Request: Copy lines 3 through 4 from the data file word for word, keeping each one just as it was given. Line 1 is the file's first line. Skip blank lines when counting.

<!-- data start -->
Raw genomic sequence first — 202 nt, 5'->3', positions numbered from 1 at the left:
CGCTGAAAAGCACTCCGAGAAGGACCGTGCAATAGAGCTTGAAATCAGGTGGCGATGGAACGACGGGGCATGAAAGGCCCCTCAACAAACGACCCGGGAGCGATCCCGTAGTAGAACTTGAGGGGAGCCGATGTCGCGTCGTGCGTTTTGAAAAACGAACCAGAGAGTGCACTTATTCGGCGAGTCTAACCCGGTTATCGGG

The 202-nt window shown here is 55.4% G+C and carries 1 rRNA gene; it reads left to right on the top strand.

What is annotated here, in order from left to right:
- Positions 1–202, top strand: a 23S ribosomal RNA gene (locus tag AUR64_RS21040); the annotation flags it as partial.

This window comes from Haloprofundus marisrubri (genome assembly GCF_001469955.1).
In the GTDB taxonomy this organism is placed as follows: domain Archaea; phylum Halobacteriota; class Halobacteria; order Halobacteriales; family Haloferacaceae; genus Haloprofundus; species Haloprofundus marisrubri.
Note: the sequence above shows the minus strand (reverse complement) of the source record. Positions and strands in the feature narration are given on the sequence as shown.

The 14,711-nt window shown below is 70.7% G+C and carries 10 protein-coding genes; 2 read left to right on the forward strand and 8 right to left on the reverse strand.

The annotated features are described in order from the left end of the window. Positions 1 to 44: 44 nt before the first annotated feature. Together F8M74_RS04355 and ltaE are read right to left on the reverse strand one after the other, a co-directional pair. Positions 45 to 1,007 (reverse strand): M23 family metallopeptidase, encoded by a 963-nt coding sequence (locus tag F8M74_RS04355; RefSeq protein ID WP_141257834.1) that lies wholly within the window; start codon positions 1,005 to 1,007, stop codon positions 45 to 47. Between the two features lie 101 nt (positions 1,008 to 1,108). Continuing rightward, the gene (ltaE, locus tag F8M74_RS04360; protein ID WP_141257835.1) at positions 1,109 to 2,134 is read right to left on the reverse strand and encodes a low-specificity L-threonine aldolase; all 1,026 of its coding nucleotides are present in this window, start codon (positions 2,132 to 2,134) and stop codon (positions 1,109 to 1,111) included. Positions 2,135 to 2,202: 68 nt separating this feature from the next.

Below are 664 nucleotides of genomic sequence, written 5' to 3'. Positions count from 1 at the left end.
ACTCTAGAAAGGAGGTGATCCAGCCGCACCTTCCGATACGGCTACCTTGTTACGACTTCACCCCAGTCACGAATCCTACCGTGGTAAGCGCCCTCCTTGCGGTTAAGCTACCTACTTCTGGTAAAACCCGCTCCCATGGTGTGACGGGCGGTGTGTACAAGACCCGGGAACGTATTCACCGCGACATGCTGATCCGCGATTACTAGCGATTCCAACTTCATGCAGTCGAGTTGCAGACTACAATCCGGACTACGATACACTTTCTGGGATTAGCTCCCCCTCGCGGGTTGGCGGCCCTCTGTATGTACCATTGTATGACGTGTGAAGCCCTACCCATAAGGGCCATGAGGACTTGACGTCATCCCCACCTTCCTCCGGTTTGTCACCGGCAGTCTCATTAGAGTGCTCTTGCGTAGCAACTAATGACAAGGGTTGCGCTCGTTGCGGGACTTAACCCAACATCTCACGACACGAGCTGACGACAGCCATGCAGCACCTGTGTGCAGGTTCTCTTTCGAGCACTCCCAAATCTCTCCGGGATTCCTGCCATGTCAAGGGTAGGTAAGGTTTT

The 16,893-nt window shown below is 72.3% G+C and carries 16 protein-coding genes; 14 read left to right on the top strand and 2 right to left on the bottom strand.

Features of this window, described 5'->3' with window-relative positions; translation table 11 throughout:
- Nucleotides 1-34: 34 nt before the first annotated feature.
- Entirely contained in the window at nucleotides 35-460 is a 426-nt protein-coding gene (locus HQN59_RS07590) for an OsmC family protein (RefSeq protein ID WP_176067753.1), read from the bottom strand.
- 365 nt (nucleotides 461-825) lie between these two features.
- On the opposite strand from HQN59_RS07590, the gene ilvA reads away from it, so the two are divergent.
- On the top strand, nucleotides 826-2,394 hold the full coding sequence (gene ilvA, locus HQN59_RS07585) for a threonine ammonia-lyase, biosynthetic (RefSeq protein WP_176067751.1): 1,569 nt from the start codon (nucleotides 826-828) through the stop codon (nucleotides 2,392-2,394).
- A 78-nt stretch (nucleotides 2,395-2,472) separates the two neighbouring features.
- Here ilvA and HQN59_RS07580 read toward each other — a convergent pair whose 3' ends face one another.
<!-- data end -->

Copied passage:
The 202-nt window shown here is 55.4% G+C and carries 1 rRNA gene; it reads left to right on the top strand.

What is annotated here, in order from left to right: